Small Business Marketing Hotline: Leave a message to Timbo +61 480 015 150. It seems that women's traditions are becoming more and more prominent nationally, which is also great for the “Tradie” brand. Recently, during an interview with Tim Reid, Ben Goodfellow shared many interesting details about himself and tradie with the audience. Clear the underwear drawer and get rid of those daggers by upgrading to a range of Tradie underwear for men, women and children, bras, swimsuits, briefs, bikinis and boxer briefs.
TRADIE was created out of the desire to bring a little personality, humor and functionality into the underwear market. Goodfellow says that Tradie's ambassadors like Cummins and Olympians Kelly Cartwright and Danielle Scott are the types of ambassadors that brands should target, rather than “brat sports personalities.” In the interview, Ben explained why he loves the brand, how to build and elevate an iconic brand, how to turn that brand into a household name, and what marketing strategies he used to get Tradie up the ranks and become a dominant player in the market. I have admired from afar how Ben Goodfellow so quickly turned the tradie underwear brand into a household name in Australia. The rival company claims that TRADIE underwear is not the “usual Australian brand” because the products are manufactured in China.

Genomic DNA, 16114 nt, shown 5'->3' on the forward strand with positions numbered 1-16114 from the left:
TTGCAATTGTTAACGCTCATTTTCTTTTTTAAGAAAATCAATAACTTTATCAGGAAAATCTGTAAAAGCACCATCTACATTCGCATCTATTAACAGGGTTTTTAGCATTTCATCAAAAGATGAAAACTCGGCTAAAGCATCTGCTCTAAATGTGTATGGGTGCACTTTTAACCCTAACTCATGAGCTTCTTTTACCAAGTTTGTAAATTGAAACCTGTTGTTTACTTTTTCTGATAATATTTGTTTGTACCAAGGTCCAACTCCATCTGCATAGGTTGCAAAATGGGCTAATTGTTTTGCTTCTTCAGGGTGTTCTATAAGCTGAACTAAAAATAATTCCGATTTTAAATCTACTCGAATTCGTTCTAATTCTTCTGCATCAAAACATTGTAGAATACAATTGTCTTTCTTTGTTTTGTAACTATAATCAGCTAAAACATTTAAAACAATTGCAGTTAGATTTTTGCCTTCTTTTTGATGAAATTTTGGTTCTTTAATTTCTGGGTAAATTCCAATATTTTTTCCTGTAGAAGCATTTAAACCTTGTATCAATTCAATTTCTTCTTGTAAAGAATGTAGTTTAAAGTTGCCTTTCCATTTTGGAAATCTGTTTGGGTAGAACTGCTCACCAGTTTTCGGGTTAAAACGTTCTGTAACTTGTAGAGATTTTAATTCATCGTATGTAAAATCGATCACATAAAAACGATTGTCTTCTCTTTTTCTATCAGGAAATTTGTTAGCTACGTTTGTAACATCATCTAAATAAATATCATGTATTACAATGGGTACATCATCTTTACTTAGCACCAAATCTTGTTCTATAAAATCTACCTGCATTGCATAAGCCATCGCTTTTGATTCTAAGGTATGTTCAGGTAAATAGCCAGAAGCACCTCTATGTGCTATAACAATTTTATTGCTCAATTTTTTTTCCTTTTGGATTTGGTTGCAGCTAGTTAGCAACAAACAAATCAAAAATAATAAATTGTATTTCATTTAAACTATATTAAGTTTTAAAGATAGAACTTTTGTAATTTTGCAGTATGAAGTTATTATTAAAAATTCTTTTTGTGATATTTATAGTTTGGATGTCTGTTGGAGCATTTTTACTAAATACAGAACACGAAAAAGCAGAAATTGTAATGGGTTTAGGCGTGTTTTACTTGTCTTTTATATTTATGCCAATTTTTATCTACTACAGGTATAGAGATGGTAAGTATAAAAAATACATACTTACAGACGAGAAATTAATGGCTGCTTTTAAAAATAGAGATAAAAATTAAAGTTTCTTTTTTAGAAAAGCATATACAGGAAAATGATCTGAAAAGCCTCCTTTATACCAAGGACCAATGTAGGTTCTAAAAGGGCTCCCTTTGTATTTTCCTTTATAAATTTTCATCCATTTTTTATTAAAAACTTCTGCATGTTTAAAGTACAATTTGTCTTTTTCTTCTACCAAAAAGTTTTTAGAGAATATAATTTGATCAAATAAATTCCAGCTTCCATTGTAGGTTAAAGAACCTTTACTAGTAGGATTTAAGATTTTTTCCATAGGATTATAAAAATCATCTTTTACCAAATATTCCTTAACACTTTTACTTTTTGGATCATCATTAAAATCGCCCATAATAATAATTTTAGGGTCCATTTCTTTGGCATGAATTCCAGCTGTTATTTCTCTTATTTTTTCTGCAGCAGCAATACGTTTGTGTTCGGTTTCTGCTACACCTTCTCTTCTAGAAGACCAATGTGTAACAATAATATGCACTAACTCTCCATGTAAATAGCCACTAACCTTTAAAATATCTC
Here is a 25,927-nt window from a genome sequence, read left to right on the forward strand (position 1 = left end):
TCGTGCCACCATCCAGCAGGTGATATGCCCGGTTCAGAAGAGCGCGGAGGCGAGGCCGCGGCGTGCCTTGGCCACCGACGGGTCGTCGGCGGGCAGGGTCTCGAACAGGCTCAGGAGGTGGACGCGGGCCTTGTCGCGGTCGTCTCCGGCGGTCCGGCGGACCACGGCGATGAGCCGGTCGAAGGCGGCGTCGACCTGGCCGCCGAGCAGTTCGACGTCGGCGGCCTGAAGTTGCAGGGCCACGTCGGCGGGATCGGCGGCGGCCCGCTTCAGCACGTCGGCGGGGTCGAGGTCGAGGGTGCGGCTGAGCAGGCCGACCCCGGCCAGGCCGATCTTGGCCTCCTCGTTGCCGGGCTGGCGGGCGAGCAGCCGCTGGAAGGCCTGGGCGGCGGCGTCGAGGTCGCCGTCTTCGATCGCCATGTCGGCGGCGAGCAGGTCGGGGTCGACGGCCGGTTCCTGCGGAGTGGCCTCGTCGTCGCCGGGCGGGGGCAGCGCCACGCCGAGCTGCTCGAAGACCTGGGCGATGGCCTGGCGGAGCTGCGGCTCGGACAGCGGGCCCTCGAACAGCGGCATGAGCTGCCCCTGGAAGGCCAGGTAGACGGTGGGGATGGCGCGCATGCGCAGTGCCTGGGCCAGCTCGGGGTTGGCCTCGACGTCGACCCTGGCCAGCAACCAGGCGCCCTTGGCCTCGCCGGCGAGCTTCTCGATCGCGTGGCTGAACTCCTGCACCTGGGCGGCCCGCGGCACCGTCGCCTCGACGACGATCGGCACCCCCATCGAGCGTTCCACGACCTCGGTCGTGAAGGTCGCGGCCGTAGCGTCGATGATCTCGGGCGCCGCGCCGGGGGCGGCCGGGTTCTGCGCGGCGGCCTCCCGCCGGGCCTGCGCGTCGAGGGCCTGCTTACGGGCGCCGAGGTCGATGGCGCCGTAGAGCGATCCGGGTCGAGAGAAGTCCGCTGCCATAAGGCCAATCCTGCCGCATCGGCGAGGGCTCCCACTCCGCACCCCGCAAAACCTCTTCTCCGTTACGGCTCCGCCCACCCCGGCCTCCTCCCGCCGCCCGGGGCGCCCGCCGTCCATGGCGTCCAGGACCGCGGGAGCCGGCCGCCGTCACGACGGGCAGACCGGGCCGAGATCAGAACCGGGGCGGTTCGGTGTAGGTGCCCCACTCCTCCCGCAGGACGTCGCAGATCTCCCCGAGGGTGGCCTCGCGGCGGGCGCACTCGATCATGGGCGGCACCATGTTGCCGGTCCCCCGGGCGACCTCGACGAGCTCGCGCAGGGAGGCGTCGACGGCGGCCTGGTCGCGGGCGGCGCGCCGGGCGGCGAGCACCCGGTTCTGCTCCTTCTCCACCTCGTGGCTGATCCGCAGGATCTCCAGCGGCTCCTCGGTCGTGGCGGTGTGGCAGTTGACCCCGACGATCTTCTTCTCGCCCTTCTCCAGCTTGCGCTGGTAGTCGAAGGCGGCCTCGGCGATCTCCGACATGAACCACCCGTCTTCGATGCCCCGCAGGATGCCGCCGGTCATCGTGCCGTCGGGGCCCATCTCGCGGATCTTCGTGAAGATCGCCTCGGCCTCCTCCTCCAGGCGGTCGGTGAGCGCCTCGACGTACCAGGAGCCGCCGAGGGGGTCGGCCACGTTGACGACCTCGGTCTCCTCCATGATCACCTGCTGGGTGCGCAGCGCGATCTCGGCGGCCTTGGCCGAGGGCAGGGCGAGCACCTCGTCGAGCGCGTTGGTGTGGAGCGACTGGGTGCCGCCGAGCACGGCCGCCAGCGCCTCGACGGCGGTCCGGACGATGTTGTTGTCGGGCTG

Goodfellow was kind enough to also mention Nick Cummins, the professional rugby player and the well-known star of the series The Bachelor, who is currently Tradie's main ambassador to Australia. With a view to the new year, there is much to expect from the 'Tradie' brand with a new Black Label collection that will be launched early next year, which will attract a lot of interest from those customers looking for quality workwear that is fashionable. To understand Tradie and his mission, you have to understand the mentality of the man who started it all. When Channel Ten unveiled Nick, 'The Honey Badger' Cummins as its next Bachelor, it didn't just increase the heart rates of single women: sales of underwear brand Tradie increased by double-digit numbers.
The company also claimed that Sojo falsely stated that the bags in which TRADIE underwear is sold are 100 percent biodegradable, and is seeking a court order to prevent Sojo from continuing to claim that the products are the most Australian underwear.